It was pretty much obvious that I would see Date Night even though the reviews weren't amazing. I have been a big fan of Tina Fey ever since she and Jimmy Fallon were Weekend Updating--no one has more slang terms for "vagina" in her repetoire and no one says them with more flare.
I always forget why I like Steve Carrell--unlike most humans, I've never seen *The Office*--and then I remember *Little Miss Sunshine* (which I rewatched over the holidays and still love). Oh yeah, and he was the *40-Year-Old Virgin* too. Yeah, I like Steve Carrell plenty.
So it's disappointing to see such stellar comedians struggling to elevate this film above "fine" or "funny enough" or "not a total waste of money." And it is *slightly* better than those things, but largely on account of their efforts. The script is solidly silly, which is no way to be. There are no risks, there are no non-stock characters (sexy calculating babysitter, foozball playing loser male friend, teary-eyed histrionic female friend, supercompetent superattractive male special ops...should I go on? You can probably guess if you've ever seen...any other movie).
The premise is that Claire and Phil Foster's marriage, bogged down by kids, work and life in the burbs, has lost its spark and, in a reasonably pathetic effort to regain it, Phil proposes to take them to the hottest restaurant in Manhattan on a Friday night without a reservation. Which, sorry, makes Phil look like a moron, when he clearly plays the character as a reasonably bright guy.
There are a *lot* of slipups like that in the script--some far worse. On Phil and Claire's first depicted date night, Claire mentions that the next evening they have bookclub. At bookclub, she mentions that the evening after that, they have a date. Who has a date every other evening, especially with two small childrens and another excursion on the intervening evening (she says with a touch of envy?) Also, Phil is later described as a "tax lawyer" though the shot of him at work shows him explaining a modest tax refund to his dumbass clients--something *accountants* and their assistants do. Oh, and that poster showing Carrell wearing lipstick and Fey with a kissprint on her face? Inexplicable, because that scene doesn't happen in the movie.
I'm harping--this is minor stuff, but indicative of a film made with a minimum of care. So Claire and Phil steal an unclaimed reservation at the restaurant by impersonating the reservationees, only to find themselves help to account for those folks' attempt at blackmail. The best part of the whole movie is when they are dragged out into the alley midmeal by evil henchmen. Claire, thinking they're just in trouble for the reservation hijinx, takes her bowl of expensive and fabulous rissotto with her. When one of the thugs knocks it out of her hand, she cries, "Great, now I'm going to have to pick that rissotto up of the ground to eat it!" Ha!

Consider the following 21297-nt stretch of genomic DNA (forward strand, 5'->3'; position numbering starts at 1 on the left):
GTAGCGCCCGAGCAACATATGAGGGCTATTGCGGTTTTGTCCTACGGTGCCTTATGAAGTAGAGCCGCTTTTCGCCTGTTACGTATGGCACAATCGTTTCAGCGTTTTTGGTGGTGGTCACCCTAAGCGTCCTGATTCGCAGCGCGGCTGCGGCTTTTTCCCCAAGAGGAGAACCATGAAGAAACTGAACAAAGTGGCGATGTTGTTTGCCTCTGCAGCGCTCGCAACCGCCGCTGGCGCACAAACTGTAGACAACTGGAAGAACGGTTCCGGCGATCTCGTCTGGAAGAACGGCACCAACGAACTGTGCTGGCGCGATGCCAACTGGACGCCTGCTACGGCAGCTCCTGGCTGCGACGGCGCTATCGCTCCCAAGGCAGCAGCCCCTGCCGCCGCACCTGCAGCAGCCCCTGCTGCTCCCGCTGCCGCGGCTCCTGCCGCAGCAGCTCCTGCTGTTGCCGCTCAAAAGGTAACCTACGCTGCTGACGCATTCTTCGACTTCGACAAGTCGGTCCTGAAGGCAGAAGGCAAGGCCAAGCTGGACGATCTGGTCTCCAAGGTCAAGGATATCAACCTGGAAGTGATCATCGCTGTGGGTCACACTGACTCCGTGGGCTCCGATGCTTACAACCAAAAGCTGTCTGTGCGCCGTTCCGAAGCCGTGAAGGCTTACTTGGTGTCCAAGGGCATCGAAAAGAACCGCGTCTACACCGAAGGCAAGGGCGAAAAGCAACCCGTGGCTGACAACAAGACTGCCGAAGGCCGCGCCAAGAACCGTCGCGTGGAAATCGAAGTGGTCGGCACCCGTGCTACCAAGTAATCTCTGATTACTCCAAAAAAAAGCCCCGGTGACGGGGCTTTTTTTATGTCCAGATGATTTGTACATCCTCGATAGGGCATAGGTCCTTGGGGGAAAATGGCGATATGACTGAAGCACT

Should I get into the plot thickeners? I should not get into those, for those are dumb. They go to a spooky boathouse in Central Park, they break into a realty firm, they steal a car and crash it into a cab that gets stuck on the grill, they are forced to pose as strippers...blah blah blah. It's all highly unlikely yet utterly predictable, and hard to even care--obviously, for such likeable people, things are going to work out just fine.
But they are so nice, so charming and funny and self-effacing, so clearly much smarter than whoever wrote the script...it's a pleasure to watch these two work. Apparently, bits of the show were improvised, and it's pretty easy to tell which ones--the ones with funny voices, assumed characters, a measure of confidence completely out of keeping with the domestic schlubs these two are supposed to be.
On their dates, Claire and Phil play a game where they spy on people in the restaurant and try to guess what their life stories are. These stories are fairly funny, and supposed to convey, I suppose, Claire and Phil's lifelong committment and intimacy. But that doesn't work--Fey and Carrell don't have that sort of chemistry (they don't kiss until the very end of the movie, and that one is totally a joke). They do *have* chemistry, but it's that of two professional comics who respect each other and are happy to riff off each others' one-liners. The restaurant brain-storming sessions are funny because they're the actors trying to top each other.
Who is supposed to be the target market for this movie? I'm worried it's actually me--30somethings who want to cling to the delusion that, just because we haven't bought minivans yet, we are still somehow cool. No, wait, maybe it's 30somethings who want to be convinced that even thought they *have* bought minivans, they are still cool enough to solve crimes.
Well, it doesn't matter, because once you are in your 30s, you aren't cool unless you own a bomber jet, so we can all give it up to the next generation: my students who went to see *Kickass*. I almost went to see it too, but I heard the violence was gratuitous so I didn't. Uncool!
But I was pretty excited to hear Tina Fey's latest slang term for vagina. That counts as immature, right? Anyway, I was not disappointed.